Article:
Sea grapes, buttonwood and Florida privet is on the list of native coastal upland plants that are part of a plan to restore water quality in Feather Sound.
ST. PETERSBURG - Tampa Bay Watch, The Tampa Bay Estuary Program, Pinellas County and the Southwest Florida Water Management District will work with 75 community volunteers Saturday, March 9, to plant native coastal upland plants to restore Feather Sound.
The group will plant 800 one-gallon plants of sea grapes, buttonwood and Florida privet.
The Tampa Bay Estuary Program and other partners have been studying the Feather Sound portion of western Old Tampa Bay to determine why seagrasses aren’t returning as quickly as they are in other parts of the bay.
Scientists tested the water quality, monitored seagrass in the area and calculated the amount of pollution that may be entering the bay from runoff and other sources. With help from national experts, they developed recommendations to improve the condition of the water by restoring the wetlands that line the shoreline.
“The Feather Sound area is a priority for the Tampa Bay Estuary Program. With the right management, we could recover 1,000 acres of seagrass in the nearby shallow areas,” said Lindsay Cross, Environmental Science and Policy manager at TBEP. “We’re excited to work with the local community to restore this important area.”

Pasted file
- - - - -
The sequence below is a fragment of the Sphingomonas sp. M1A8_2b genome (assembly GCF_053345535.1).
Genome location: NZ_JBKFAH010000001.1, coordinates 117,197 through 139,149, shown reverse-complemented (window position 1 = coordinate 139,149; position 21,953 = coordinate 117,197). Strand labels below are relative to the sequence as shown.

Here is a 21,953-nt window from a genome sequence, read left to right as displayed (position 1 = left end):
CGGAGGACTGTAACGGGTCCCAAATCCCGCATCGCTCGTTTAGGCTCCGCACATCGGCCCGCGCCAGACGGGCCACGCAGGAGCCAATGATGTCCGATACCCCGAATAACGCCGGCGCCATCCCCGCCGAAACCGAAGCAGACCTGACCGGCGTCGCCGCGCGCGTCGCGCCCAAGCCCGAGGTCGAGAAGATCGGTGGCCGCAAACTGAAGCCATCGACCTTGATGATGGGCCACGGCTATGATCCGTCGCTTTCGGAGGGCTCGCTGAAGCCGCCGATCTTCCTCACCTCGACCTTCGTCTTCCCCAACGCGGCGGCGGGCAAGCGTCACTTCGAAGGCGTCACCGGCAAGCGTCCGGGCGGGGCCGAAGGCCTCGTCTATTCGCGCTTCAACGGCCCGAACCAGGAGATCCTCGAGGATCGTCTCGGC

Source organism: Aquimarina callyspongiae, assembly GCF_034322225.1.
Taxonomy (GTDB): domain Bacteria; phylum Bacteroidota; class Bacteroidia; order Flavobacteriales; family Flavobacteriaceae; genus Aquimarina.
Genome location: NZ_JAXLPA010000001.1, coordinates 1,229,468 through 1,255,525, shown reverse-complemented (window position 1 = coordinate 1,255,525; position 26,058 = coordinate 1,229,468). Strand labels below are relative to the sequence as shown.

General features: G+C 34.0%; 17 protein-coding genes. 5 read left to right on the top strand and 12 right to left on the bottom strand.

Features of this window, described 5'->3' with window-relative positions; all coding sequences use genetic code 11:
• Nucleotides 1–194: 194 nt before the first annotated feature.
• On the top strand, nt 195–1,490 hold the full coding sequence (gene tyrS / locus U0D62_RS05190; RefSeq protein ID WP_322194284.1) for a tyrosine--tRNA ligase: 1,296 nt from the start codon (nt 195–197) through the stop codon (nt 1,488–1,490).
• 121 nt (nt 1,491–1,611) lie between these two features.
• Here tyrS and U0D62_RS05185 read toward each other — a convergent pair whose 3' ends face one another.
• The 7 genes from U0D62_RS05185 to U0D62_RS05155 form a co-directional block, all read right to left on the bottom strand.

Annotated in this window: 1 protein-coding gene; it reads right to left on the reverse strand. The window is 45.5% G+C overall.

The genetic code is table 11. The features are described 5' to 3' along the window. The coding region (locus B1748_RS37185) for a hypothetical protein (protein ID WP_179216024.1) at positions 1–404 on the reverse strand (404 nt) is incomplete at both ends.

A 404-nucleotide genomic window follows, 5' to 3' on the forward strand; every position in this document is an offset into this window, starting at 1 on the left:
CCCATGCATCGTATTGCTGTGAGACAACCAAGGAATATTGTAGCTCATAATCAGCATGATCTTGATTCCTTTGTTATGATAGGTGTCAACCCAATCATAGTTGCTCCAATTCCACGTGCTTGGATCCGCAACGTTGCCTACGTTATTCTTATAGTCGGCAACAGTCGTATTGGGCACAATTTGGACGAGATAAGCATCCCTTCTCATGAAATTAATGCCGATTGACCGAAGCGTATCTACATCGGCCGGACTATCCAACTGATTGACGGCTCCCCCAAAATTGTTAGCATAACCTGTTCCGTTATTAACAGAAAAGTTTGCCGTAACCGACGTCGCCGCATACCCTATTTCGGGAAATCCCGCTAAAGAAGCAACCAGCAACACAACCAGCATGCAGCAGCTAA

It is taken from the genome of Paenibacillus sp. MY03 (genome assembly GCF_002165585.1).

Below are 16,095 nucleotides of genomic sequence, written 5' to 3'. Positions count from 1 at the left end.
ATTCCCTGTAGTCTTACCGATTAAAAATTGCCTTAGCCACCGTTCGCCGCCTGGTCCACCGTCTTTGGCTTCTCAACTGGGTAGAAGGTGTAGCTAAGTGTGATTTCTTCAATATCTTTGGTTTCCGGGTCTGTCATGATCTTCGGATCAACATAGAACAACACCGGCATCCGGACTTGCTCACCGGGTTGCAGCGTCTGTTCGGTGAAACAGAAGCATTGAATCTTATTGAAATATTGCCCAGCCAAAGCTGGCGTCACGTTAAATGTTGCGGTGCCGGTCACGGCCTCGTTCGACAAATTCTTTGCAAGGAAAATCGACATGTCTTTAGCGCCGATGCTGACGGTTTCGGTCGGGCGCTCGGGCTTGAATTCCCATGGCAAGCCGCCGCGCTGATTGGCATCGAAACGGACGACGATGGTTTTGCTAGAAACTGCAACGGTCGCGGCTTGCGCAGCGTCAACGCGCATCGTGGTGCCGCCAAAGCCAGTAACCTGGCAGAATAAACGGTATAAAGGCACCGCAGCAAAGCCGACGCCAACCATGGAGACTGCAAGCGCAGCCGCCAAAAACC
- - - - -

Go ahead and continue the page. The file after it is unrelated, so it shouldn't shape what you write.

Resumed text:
The project team will restore more than 30 acres of marsh and mangrove wetlands in the area along Feather Sound Drive, including around the borrow pit and near Ulmerton Road. Invasive, exotic vegetation such as Brazilian pepper has been removed; now native coastal upland plants will be planted that will provide habitat for wildlife and help clean runoff before it enters the bay.
This phase also includes restoring more natural water flow within the mangrove area and recreating an important and highly impacted habitat called a saltern, which is a valuable seasonal feeding area for birds.
The Feather Sound Project has been supported by the Southwest Florida Water Management District, National Fish and Wildlife Foundation, Pinellas County, U.S. Fish and Wildlife Service, Tampa Bay Estuary Program, Florida Fish and Wildlife Research Institute, and Tampa Bay Watch.